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29 November 2011

J. T. McIntosh (born Feb. 14, 1925 in Paisley, Renfrewshire, Scotland) was a pseudonym used by Scottish writer and journalist James Murdoch MacGregor. MacGregor used the pseudonym for all his science fiction work, which was the majority of his output, though he did publish some books under his own name.
I think that his book, One in Three Hundred, is his best work. It appeared in 1954, and was reissued by the UK SF Book club two years later in hardcover. It’s in three novellas, and may originally have appeared in one of the pulpzines although I can find no record of that, it may alternatively have been written that way in hopes of pulp publications and when his first two books sold he then sold One in Three Hundred as a book without further attempts to sell it in sections. In section one of the book One in Three Hundred Bill Easson has the unenviable task of choosing ten people to live from a town of three thousand. The sun is about to flare and scientists have warned that everything on earth will die, however Mars will not only survive, it would improve and it will be possible to live there. By a combination of desperate effort, and a fair amount of fudging the truth and stretching possibilities, Governments announce that they can save one in three hundred of the population. So Bill is sent to Simsville to choose those whom he will take in his tiny lifeslip (spaceship.) This section is riveting, how would people behave under these circumstances? How would someone, a fairly ordinary man, manage to choose who is to survive and by what criteria? What will sway his choices and how will those in the town, knowing his choice is their life or death, behave towards others, or towards him?
The second section is the journey to Mars, looking at the compromises the passengers must make, (the discussion on morality is amusing now, but in the 1950s it would have been valid then) gradually Bill realizes there is a major problem that could mean everyone in the lifeslip will die despite their apparent escape. How that is dealt with both physically and emotionally, as the passengers understand the dilemma, is psychologically believable and still relevant.
Section three is wryly clever. Over and over it shows how basic human nature hasn’t and isn’t changed even by a catastrophe that’s wiped out all but twenty thousand people. They become tired of cramped conditions, poor food, nothing more then water to drink, inadequate clothing, unrelenting hard and dirty work, and uncongenial companions and they do silly, desperate, dangerous, or illegal things. There is huge pressure on the surviving women to pair off even temporarily and breed. So much so that rape, so long as the woman isn? beaten or otherwise injured as well, appears to be winked at. And savagely beating a man who doesn? want to labour fourteen hours a day under appalling conditions is not only condoned but ordered. The final section shows that people are people; on earth, Mars, or anywhere else and there will always be those who are wolves, sheep, jackals, or sheepdogs, and each will act according to his nature even if temporarily, s/he’s appeared in different garb for the duration of the worst of the emergency. Even close to sixty years after this book was written it stacks up quite well. That’s because the author looked at people and not just at technology, and the nature of people changes a lot more slowly, something for later SF writers to consider.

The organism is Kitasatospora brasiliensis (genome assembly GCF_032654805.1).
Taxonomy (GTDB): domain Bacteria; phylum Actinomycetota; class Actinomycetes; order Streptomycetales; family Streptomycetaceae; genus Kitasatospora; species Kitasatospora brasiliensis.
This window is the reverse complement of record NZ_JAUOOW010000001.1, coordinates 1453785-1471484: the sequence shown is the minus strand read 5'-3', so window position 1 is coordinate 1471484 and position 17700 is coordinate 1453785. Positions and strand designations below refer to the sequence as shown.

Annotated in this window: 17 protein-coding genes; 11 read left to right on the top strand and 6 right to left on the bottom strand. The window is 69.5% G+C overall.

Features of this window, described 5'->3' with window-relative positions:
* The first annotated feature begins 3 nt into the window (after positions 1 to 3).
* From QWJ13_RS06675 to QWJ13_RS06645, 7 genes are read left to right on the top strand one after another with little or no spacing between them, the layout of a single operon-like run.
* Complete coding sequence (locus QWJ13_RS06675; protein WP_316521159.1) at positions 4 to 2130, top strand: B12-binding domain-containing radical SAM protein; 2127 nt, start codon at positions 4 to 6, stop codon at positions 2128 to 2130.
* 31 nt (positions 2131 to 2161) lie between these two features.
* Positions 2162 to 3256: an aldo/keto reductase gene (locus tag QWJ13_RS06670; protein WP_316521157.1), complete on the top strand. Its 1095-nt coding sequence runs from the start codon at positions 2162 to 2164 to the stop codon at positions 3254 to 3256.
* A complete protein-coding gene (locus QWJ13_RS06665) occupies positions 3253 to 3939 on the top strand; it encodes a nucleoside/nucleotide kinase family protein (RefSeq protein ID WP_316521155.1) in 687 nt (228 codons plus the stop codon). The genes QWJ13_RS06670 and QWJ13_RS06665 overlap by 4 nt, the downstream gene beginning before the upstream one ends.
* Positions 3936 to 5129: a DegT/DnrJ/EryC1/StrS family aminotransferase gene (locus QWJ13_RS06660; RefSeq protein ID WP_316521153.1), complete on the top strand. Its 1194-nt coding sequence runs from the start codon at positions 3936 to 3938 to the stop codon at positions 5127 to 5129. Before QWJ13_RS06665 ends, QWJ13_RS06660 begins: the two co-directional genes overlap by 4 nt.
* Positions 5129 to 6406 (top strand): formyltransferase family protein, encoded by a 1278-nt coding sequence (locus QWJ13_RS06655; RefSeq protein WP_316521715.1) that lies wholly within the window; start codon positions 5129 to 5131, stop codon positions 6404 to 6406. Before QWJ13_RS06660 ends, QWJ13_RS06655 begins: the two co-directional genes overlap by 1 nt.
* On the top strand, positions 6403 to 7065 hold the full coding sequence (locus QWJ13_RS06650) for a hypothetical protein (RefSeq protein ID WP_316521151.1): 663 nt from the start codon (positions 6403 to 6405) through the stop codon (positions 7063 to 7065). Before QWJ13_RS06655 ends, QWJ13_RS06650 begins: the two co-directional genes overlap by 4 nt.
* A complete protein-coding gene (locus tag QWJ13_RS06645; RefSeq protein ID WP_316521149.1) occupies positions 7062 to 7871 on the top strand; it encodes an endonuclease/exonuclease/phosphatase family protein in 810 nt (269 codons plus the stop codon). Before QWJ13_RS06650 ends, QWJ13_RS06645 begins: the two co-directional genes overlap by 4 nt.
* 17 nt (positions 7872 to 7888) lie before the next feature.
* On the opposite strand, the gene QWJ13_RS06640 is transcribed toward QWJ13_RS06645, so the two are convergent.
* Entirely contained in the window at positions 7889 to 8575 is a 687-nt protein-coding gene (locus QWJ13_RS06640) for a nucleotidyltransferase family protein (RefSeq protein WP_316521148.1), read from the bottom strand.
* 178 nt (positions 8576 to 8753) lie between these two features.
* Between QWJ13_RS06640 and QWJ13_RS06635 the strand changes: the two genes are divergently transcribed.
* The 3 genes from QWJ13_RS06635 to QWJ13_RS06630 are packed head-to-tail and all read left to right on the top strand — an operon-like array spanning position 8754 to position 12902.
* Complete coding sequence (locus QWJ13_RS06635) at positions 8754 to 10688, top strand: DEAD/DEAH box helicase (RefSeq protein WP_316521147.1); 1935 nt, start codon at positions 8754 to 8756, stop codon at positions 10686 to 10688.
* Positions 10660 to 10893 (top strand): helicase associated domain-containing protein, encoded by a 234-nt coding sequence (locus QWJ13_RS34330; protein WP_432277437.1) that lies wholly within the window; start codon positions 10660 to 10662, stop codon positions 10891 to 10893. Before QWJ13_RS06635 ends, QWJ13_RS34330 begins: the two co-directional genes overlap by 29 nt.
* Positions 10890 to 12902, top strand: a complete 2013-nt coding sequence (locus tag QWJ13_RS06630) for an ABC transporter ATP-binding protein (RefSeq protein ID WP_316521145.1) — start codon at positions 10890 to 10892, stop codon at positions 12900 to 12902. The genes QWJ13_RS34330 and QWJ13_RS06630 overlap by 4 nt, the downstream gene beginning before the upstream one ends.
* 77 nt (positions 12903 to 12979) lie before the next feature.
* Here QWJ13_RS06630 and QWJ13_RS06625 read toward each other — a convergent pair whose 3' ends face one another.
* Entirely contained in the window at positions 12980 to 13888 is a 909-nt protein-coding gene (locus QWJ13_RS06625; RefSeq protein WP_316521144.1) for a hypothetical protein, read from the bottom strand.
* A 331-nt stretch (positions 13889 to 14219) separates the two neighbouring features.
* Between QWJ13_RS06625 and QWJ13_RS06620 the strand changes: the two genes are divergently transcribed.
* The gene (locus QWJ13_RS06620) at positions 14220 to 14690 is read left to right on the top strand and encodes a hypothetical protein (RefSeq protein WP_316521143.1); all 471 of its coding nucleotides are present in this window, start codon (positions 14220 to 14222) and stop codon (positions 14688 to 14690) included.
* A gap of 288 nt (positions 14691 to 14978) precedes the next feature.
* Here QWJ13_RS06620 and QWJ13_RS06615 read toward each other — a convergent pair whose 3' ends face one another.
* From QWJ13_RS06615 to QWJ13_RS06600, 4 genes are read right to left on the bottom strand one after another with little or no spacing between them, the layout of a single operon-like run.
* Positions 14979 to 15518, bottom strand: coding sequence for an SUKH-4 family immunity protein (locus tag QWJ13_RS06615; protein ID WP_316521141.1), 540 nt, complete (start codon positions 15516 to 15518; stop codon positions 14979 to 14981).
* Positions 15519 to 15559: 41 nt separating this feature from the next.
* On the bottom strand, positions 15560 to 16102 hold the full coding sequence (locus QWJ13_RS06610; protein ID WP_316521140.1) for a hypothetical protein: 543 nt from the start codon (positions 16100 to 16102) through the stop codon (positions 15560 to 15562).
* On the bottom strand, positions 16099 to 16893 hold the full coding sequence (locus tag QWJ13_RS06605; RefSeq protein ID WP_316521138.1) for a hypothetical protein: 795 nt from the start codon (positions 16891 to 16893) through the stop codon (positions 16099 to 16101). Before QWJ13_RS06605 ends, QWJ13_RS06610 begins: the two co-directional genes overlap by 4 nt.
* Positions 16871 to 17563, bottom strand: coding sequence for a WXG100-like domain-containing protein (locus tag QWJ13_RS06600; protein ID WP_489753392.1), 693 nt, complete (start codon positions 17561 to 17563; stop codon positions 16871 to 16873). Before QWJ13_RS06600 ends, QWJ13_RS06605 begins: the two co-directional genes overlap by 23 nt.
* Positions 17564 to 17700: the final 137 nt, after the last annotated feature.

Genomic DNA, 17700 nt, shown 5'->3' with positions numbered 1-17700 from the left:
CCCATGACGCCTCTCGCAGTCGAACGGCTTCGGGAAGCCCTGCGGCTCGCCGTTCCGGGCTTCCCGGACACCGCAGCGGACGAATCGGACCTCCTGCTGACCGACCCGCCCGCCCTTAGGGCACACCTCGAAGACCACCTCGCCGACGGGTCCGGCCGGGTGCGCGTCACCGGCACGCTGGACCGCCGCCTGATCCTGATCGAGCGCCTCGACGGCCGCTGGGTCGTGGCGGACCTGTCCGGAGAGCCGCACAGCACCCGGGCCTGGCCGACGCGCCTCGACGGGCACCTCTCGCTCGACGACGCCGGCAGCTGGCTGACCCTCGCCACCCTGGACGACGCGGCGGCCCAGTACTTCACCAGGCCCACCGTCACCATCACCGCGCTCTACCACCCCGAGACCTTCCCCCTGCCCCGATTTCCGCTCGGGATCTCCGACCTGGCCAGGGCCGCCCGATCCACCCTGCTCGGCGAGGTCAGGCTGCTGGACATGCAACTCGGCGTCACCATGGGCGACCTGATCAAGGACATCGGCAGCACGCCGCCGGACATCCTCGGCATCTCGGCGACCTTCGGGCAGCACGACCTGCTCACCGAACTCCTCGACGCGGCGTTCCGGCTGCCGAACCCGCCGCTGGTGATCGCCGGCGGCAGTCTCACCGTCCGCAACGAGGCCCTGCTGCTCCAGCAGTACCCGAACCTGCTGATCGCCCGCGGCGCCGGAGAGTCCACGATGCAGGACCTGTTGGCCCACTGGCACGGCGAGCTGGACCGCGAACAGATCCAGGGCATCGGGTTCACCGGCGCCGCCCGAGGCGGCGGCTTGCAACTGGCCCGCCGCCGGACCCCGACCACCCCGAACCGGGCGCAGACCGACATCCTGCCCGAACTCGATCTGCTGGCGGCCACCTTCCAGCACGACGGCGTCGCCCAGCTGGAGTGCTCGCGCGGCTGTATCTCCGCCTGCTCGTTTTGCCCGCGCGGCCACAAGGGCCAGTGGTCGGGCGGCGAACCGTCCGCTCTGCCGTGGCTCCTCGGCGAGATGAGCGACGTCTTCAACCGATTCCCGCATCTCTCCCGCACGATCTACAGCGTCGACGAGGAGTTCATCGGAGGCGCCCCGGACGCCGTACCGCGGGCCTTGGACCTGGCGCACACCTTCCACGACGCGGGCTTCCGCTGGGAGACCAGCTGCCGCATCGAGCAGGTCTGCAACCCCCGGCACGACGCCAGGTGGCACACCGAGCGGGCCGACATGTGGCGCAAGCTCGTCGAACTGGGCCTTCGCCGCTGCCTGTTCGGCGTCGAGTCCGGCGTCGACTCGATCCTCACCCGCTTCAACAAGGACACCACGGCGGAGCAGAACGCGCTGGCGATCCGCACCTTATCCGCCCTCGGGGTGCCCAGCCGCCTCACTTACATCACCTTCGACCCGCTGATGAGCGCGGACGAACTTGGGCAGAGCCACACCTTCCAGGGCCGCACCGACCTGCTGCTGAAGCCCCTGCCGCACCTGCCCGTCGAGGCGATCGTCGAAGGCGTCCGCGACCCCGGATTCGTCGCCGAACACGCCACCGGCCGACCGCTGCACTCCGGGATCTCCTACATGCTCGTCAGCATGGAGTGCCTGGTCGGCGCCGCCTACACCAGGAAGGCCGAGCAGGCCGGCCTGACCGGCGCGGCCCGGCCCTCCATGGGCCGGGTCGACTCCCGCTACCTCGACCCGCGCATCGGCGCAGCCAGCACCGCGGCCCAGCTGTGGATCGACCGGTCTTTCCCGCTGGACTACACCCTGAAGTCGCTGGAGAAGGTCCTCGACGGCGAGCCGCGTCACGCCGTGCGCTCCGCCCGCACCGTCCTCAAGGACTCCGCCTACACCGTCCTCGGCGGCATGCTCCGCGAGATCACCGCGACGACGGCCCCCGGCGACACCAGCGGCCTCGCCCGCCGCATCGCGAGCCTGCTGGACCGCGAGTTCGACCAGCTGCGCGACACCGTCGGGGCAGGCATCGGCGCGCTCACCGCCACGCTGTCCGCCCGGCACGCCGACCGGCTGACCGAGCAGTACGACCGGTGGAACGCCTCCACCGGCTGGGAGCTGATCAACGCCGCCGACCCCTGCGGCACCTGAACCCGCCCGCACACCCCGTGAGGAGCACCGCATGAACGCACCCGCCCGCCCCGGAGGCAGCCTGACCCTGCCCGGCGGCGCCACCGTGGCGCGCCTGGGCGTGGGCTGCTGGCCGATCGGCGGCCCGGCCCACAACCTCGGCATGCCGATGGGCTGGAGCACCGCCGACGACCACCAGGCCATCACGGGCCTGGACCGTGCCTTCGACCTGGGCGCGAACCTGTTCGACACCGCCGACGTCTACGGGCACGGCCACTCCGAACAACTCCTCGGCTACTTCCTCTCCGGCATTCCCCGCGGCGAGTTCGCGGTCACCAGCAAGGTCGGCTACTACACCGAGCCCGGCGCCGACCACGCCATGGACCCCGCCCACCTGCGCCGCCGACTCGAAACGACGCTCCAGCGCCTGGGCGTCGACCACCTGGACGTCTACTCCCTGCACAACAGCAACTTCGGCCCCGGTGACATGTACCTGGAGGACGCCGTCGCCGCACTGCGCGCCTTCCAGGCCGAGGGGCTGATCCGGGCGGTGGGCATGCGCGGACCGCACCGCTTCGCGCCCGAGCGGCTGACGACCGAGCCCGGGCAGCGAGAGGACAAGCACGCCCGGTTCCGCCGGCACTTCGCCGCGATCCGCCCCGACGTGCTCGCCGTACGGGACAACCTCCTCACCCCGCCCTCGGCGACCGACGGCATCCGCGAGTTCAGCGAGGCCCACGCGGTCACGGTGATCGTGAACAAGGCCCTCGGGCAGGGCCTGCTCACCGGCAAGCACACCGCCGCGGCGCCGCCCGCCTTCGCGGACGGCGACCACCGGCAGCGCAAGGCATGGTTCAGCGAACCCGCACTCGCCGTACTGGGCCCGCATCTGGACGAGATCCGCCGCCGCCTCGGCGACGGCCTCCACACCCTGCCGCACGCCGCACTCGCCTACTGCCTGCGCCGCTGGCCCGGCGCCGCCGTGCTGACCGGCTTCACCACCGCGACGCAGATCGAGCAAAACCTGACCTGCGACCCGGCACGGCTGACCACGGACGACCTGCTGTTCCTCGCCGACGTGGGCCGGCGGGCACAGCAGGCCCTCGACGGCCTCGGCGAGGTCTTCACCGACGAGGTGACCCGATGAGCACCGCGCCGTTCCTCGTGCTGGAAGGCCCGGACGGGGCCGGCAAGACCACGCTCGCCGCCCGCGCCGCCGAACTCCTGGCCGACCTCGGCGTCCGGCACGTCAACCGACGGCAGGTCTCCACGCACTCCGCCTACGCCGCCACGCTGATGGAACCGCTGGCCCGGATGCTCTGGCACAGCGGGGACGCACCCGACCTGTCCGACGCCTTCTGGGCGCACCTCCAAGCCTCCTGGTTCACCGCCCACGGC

Film credit
Along with John Mather, J. T. McIntosh is credited for the screenplay for the color feature film Satellite in the Sky (1956). He has not published anything since 1980.

Partial bibliography
World out of Mind (1953)
Born Leader (1954)
One in Three Hundred (1954)
The Fittest (1955)
Incident Over the Pacific (1960)
Two Hundred Years to Christmas (1961)
The Million Cities (1963)
The Noman Way (1964)
Out of Chaos (1965)
Take a Pair of Private Eyes (1968) This has been listed in a number of places as a book and it may have been published in 1968 as a TV series tie-in. However it was originally a 6 episode UK TV series. Derek Fowlds (Heartbeat, Yes Minister, et al) starred as the husband of a husband and wife team of private detectives. The series appeared on BBC2 from April 10th to May 15th 1966. For those who like Modesty Blaise, note that the series was created by Peter O’onnell.
Time for a Change (1967) aka Snow White and the Giants
Six Gates from Limbo (1968 novel)
Transmigration (1970 novel)
A Coat of Blackmail 1970)
Flight from Rebirth (1971 novel)
The Space Sorcerers (1972)
The Cosmic Spies (1972)
Galactic Takeover Bid (1973)
Ruler of the World (1976)
Norman Conquest 2066 (1977)
This is The Way The World Begins (1977)
A Planet Called Utopia (1979)

Short Stories
The Curfew Tolls 1950 (Astounding)
Machine Made (1951)
“Selection,” The Magazine of Fantasy and Science Fiction, January 1955
“You Were Right, Joe” short story, Galaxy Science Fiction, November 1957
“Unit.” New Worlds, 1957
“Tenth Time Around,” The Magazine of Fantasy and Science Fiction, May 1959
“The Wrong World,” Galaxy Science Fiction, December 1960
“Planet of Fakers,” Galaxy Science Fiction, October 1966

a number of McIntosh’s works are available here and there in free downloads.

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